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Open University Anti-Discrimination Statement

Our mission is to be open to people, places, methods and ideas and our commitment to social justice is at the very centre of everything that we stand for.

Discrimination has no place at the OU. Our staff have the right to work and our students the right to study in an environment which is free from bullying and harassment and gives them the dignity and respect to which they are entitled.

We recognise that we have work to do, but the University is committed to eradicating unlawful discrimination and will promote equality and diversity in our policies and procedures, and in the way that we communicate and engage with each other, our students and external stakeholders.

Everybody will be treated equitably and with courtesy and respect regardless of who you are. We will conform and adhere to all anti-discrimination legislation and associated codes of practice in force across all four nations.

Unlawful grounds for discrimination

The Open University has a legal responsibility to ensure relevant anti-discrimination legislation in each of our four nations is upheld. Discrimination on any of the following grounds, also referred to as protected characteristics in some legislation, is unlawful:

  • age
  • civil status
  • dependency or caring for dependants
  • disability
  • family status
  • gender reassignment
  • marital status
  • marriage and civil partnerships
  • membership of the Traveller community
  • political opinion
  • pregnancy and maternity
  • race
  • religion or belief
  • sex
  • sexual orientation

Forms of discrimination

The following are the kinds of discrimination for which The Open University operates a policy of zero tolerance. Any act of discrimination or harassment on unlawful grounds or failure to comply with our policies and procedures will result in a thorough investigation which may lead to disciplinary action for our staff or students. With regards to our external stakeholders, there will be a requirement for compliance. In addition to protected characteristics, we will not tolerate discrimination on the grounds of any other characteristics or circumstances including, but not limited to: gender or gender identity, ethnic or national origin, socio-economic background and trade union membership status.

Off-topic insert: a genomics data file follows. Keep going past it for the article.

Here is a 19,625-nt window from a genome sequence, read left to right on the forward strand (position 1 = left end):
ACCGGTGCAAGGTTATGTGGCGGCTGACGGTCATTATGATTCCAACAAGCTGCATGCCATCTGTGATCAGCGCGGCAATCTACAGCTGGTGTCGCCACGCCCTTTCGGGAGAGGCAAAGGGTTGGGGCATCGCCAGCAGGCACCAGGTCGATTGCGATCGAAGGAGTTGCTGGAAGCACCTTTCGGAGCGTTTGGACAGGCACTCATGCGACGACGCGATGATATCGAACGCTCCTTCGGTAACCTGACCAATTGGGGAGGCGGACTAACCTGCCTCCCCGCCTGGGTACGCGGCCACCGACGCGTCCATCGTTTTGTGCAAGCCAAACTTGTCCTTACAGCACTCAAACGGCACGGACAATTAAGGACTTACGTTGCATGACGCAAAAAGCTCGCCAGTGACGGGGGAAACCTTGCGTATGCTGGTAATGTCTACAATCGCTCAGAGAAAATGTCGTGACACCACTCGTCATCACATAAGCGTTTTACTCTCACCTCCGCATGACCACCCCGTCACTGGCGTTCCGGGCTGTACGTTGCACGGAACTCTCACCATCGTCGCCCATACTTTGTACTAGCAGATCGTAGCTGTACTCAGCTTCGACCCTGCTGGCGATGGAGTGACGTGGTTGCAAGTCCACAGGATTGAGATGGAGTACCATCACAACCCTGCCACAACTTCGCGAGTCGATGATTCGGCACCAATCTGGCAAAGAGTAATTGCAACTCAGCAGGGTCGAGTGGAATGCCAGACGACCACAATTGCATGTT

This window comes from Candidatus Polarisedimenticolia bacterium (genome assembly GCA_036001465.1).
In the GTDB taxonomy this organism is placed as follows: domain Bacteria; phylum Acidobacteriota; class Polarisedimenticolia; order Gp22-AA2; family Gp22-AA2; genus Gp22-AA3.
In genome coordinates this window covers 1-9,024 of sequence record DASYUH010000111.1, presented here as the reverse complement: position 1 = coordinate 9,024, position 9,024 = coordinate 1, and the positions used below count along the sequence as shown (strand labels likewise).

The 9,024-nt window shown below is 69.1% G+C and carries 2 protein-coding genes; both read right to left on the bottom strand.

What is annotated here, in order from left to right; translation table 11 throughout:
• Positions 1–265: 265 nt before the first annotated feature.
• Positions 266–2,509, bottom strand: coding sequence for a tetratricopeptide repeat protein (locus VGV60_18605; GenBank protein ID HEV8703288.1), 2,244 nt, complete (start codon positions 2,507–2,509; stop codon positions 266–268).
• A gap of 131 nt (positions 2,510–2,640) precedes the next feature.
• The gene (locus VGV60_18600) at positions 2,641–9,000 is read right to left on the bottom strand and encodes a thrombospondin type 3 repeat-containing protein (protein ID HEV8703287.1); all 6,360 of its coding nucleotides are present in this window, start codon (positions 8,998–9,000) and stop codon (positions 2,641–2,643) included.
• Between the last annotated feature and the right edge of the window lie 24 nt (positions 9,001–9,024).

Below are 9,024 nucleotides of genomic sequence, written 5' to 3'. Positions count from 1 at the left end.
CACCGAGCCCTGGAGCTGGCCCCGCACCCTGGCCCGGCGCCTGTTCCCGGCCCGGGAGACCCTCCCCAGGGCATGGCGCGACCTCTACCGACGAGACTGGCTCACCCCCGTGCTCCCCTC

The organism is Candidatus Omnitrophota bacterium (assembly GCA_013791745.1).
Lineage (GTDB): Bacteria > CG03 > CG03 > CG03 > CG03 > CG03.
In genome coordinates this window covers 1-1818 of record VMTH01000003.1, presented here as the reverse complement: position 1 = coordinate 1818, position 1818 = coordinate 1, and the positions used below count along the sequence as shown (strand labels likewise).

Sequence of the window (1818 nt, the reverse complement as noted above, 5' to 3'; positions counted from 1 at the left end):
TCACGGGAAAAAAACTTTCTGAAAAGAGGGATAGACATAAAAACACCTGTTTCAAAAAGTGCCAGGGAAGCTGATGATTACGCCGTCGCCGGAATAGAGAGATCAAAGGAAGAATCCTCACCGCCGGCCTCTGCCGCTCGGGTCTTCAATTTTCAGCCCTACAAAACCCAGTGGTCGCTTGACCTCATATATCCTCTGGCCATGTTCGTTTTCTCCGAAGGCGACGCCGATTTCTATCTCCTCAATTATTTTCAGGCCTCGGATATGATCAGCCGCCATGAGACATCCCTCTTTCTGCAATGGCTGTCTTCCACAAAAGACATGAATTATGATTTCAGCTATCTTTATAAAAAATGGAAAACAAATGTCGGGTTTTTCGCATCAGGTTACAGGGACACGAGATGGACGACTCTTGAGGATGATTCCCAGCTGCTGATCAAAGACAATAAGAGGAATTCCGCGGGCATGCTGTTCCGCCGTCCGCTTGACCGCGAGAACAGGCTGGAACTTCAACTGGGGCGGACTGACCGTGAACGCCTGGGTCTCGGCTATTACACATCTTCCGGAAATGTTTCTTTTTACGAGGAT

• Direct discrimination – treating someone with a protected characteristic or different circumstances less favourably than others
  • Indirect discrimination – putting rules or arrangements in place that apply to everyone, but that put someone with a protected characteristic or different circumstances at an unfair disadvantage
  • Harassment – unwanted behaviour linked to a protected characteristic or different circumstances that violates someone’s dignity or creates an intimidating, hostile, degrading or offensive environment for them
  • Victimisation – treating someone unfairly or badly because they have, or are thought to have, made a complaint about discrimination or harassment or helped someone else make a claim of discrimination under the Equality Act 2010.

The Open University is innovative, responsive and inclusive. Since 1969 we have promoted educational opportunity and social justice through our mission, and more than 2 million people have experienced life-changing learning through their study with us. We celebrate diversity and the strengths that it brings, and we challenge under-representation by establishing measurable targets and effective interventions in specific areas across the institution.

Discrimination arising from individual characteristics and circumstances is not only unlawful, but a denial of opportunity, preventing individuals, organisations and societies from achieving their potential. However, we know it exists. We want to call it out and reject it in all its forms. We stand united against discrimination in any form.  

Updated: 09/08/2021